The Green Earth Book Award is given annually to children’s and young adult literature that best conveys the message of environmental stewardship.  They have bestowed the award for the past 15 years to bring national recognition to important works and their authors with its highly qualified “seal of approval” for environmental literature.  The winners are chosen by a panel of literary, environmental and educational professionals.

“Now, more than ever, these and many other eco-authors are delivering the goods that our younger generation hunger for –- how to make our planet healthy and sustainable,” said The Nature Generation President Amy Marasco. 

The 2020 Green Earth Book Award Short List and winners will be announced on April 22, 2020 – Earth Day. Winners will be awarded in the fall at the Salisbury University Children’s & Young Adult Literature Festival.

ABOUT THE “BIG IDEA GANG”

First: oh yeah, I like that, “eco-authors.” Nobody ever called me that before. It’s catchy.

The series grew directly out of our current political reality. These are simple stories about empowerment, about a diverse group of young people making a small difference in our world. And by featuring persuasive writing as a subtext, the books help provide some of the tools that are necessary for changing minds, for becoming powerful instruments of positive change. Hopefully these little books (grades 2-4) will help inspire a new generation of budding activists. The books intentionally focus on kindness and cooperation, on compassion and friendship, on seeing the world at an extremely local level and working together to make it better.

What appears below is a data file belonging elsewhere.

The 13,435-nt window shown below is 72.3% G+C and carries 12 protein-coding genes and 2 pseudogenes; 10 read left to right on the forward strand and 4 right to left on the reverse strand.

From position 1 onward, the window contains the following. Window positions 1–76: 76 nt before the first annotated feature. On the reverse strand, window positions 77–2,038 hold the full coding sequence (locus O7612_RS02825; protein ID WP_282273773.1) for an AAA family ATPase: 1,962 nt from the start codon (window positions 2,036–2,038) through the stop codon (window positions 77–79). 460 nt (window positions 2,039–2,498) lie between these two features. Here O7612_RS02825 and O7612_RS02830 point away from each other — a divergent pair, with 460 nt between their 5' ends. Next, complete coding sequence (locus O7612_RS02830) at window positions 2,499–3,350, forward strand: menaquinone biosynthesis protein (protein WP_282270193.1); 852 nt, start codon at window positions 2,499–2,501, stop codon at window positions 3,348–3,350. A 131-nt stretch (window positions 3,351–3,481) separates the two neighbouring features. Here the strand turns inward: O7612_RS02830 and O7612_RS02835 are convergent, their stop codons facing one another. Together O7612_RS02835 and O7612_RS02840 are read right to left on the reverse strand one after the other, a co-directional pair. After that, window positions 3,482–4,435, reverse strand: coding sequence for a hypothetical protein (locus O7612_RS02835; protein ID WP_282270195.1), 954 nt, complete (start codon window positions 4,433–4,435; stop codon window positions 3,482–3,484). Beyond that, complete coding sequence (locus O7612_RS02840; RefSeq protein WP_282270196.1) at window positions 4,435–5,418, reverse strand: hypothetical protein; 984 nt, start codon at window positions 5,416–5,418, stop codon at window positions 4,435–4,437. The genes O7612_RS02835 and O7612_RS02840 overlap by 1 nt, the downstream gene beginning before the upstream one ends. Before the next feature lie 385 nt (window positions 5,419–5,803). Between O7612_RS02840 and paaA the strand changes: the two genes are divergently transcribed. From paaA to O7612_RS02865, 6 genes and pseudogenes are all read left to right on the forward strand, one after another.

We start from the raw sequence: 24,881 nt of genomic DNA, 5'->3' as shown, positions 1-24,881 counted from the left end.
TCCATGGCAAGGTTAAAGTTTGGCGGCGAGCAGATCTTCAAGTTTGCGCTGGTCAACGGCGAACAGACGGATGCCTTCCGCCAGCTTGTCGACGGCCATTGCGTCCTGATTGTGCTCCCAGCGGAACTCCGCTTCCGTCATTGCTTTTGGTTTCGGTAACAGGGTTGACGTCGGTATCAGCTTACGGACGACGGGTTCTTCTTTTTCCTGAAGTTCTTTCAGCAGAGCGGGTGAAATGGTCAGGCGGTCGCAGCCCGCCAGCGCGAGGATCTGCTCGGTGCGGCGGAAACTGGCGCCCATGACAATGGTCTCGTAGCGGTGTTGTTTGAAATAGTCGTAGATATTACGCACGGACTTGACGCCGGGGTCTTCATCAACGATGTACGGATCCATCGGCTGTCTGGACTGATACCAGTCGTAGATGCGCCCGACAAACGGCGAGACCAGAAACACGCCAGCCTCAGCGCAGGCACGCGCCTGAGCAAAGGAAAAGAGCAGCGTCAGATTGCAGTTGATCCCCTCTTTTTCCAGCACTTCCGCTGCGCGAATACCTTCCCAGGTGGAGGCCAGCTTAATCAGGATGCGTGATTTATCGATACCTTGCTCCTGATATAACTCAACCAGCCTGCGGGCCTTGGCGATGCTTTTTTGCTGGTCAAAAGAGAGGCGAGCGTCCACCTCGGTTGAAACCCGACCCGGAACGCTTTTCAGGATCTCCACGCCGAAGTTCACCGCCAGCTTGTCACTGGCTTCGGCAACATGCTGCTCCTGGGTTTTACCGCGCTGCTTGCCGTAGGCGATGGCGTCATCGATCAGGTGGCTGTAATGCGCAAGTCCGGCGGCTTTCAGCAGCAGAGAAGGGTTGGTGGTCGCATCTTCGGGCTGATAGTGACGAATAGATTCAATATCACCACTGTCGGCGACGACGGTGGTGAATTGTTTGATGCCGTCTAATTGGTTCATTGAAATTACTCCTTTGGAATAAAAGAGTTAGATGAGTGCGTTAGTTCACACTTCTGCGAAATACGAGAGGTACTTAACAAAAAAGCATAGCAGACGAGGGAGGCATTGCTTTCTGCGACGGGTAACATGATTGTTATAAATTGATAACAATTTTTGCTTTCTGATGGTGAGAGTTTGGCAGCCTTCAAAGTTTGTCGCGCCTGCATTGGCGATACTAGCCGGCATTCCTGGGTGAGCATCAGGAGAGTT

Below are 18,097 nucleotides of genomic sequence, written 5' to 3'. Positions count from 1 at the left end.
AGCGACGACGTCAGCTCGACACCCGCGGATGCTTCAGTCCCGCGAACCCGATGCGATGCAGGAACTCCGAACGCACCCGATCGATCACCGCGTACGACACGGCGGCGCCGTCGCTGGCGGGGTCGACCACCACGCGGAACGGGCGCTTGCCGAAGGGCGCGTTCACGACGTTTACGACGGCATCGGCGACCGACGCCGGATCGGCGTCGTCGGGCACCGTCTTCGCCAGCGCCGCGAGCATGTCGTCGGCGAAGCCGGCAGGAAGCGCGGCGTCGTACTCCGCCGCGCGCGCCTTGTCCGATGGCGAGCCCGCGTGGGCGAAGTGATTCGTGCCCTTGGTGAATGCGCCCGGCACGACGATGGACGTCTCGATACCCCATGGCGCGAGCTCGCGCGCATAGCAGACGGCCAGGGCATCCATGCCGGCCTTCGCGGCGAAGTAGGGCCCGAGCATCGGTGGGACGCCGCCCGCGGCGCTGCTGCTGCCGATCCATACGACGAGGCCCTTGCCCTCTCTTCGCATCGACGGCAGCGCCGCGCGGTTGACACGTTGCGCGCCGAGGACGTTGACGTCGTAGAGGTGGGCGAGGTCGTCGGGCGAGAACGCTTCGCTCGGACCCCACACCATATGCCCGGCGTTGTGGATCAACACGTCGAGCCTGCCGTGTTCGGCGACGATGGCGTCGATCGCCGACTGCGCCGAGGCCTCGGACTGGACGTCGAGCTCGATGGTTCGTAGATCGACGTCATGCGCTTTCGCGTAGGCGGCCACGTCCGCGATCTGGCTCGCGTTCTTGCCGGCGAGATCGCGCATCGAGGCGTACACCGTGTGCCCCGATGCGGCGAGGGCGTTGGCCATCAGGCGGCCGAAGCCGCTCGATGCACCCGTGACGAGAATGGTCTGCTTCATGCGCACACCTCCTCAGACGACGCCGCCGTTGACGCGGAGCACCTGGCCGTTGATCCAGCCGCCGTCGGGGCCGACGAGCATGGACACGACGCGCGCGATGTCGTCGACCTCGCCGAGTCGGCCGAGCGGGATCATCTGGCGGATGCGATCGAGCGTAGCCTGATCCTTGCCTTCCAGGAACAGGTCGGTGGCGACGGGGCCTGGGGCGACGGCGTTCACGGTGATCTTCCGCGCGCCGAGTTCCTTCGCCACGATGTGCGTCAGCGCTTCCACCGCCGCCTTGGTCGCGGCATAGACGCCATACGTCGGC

FROM BOOKLIST . . .

“Preller addresses topics such as kindness, activism, immigration, community involvement, and the dangers of gossip in an approachable way for a young audience. Readers will appreciate the numerous cartoon illustrations, short chapters with snappy titles, and large print with wide page margins . . . A fresh new series nudging emerging readers towards social change and kindness toward others.” — Booklist.

 

 

 

FAN MAIL WEDNESDAY #298: Request From a Teacher Who Wants to Read Online to Her Class